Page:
Dancing in his head
Sometimes Jackson already had a melody in his head. He would sing it to Buxer, who would then add piano and other instruments to create a demo. This creative process, though, worked in a slightly different way. First, Buxer would write Jackson’s melody down in four vocal parts, with each individual note re-played to and approved of by Jackson. Then percussion and other instruments were added to create a demo.
Normally, it would take Buxer only fifteen minutes to get an idea of what Jackson had in mind. At other times, though, he would have to dig longer for chords and harmonies matching Jackson’s melody. ‘Childhood’, for instance – which Jackson called his most autobiographical song – took two hours to see the light of day. It was up to Buxer to find a way to extract the song. “When MJ was beatboxing, he was dancing in his head. He didn’t have any rules, he just let you run. He wanted to let the creative process flow”, Buxer explains.
With Sundberg, Buxer and Prince enthusiastically going through Jackson’s songs during the seminar – explaining the technical side of recording, separating the various layers of instruments and vocals, and sharing their personal memories – there is no denying that Jackson’s absence is felt. Hearing his voice without instruments emphasizes Jackson’s perfect pitch and vast musical talent. A talent, however, that is forever gone. “What happened six years ago is tragic and unexpected. I miss the little guy”, Sundberg simply says.
Michael Prince, who was to be part of Jackson’s This Is It concerts at the O2 Arena in London, also briefly shares his memories of Jackson’s final days. “He was so excited. He really wanted his children to see what their dad did. They were old enough by then. He was excited about that.” Moreover, Jackson had told Prince that he wanted to aim high: “I could easily sit back and just do my greatest hits for the rest of my life. But I wanna beat the songs that I put out in the past”, Jackson told him.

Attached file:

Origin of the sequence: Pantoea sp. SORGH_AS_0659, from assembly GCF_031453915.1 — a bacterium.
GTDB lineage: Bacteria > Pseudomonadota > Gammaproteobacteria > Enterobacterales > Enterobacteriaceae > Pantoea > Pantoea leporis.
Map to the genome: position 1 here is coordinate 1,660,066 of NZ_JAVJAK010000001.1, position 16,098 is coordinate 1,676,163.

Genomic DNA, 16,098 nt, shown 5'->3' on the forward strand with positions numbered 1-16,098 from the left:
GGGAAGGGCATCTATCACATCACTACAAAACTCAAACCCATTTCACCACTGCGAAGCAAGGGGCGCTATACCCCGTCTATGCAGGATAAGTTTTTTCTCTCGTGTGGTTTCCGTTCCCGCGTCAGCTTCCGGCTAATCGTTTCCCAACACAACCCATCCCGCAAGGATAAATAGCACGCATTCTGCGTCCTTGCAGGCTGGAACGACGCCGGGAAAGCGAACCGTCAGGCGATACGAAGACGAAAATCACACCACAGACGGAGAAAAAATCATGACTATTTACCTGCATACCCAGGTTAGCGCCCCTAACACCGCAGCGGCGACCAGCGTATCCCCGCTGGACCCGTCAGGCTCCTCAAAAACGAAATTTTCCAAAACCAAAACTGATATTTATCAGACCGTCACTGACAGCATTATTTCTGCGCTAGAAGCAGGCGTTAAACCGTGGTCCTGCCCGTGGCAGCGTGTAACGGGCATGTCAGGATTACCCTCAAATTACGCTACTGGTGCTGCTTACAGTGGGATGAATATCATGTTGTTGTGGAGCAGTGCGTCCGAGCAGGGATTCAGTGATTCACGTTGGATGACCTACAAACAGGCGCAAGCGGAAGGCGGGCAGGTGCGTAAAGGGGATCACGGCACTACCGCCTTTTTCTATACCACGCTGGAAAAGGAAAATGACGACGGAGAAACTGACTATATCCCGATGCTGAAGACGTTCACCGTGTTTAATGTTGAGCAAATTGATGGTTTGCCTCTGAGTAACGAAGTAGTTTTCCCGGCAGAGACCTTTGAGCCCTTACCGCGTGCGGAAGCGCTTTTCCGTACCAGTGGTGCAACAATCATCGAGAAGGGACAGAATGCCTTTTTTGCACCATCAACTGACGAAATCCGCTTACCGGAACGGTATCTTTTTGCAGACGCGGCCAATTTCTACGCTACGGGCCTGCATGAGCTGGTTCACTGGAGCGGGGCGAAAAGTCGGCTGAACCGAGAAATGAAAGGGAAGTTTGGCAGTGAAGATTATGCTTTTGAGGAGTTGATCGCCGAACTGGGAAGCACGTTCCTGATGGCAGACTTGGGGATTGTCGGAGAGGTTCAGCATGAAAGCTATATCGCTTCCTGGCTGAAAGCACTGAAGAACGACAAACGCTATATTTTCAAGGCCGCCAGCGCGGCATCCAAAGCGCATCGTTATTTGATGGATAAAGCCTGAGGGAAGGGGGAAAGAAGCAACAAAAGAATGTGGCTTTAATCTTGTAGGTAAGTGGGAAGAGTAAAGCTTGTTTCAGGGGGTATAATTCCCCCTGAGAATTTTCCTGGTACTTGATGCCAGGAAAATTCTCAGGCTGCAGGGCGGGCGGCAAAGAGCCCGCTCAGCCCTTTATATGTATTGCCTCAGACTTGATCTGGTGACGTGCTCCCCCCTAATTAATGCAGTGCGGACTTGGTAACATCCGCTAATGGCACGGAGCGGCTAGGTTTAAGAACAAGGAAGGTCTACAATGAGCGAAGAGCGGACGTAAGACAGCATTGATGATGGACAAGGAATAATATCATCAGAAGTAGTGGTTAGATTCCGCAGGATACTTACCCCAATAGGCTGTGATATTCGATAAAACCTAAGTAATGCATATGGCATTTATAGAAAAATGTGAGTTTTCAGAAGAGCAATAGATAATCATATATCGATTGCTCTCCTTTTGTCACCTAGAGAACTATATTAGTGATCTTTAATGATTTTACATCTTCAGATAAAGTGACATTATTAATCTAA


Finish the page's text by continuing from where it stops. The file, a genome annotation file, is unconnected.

Moreover, Jackson wanted to get back on top of the game strategically. “He didn’t want to put out an album anymore, but just singles. The music industry had changed, he was going to bring out singles so no one could compare them to Thriller or any of his other albums”, according to Prince. But on June 25, 2009, all of that suddenly changed. “There were gallons of tears, I was in a state of shock. I still miss him every day”, Prince adds quietly.
What it’s all about
Still, Jackson’s absence – although in his music never more present – does not diminish Sundberg’s seminar. Instead, for many participants the seminar creates a renewed appreciation for Jackson’s music, the technical perfection achieved by his coworkers, and the palpable camaraderie that has lasted throughout the years.
There are some lasting effects as well. Jackson’s music will never sound the same after hearing it through professional studio speakers. Jackson’s songs will never be just great compositions after learning how carefully Jackson and his studio team crafted each vocal, rhythm and sound. Jackson’s talent will never be just music, after realizing how much time, dedication and vision is required to get the results Jackson aimed for.
By being ‘In The Studio With MJ’ things change. Perceptions alter. Understanding grows. And by sharing this process with those open to it, Sundberg has created a concept that goes beyond a mere know-how. Friendships are born, professional ties are strengthened, the sadness of loss is healed, and new memories are created. In this way, Jackson’s music lives on at yet another level of appreciation. Isn’t that what music should be all about?
© Annemarie Latour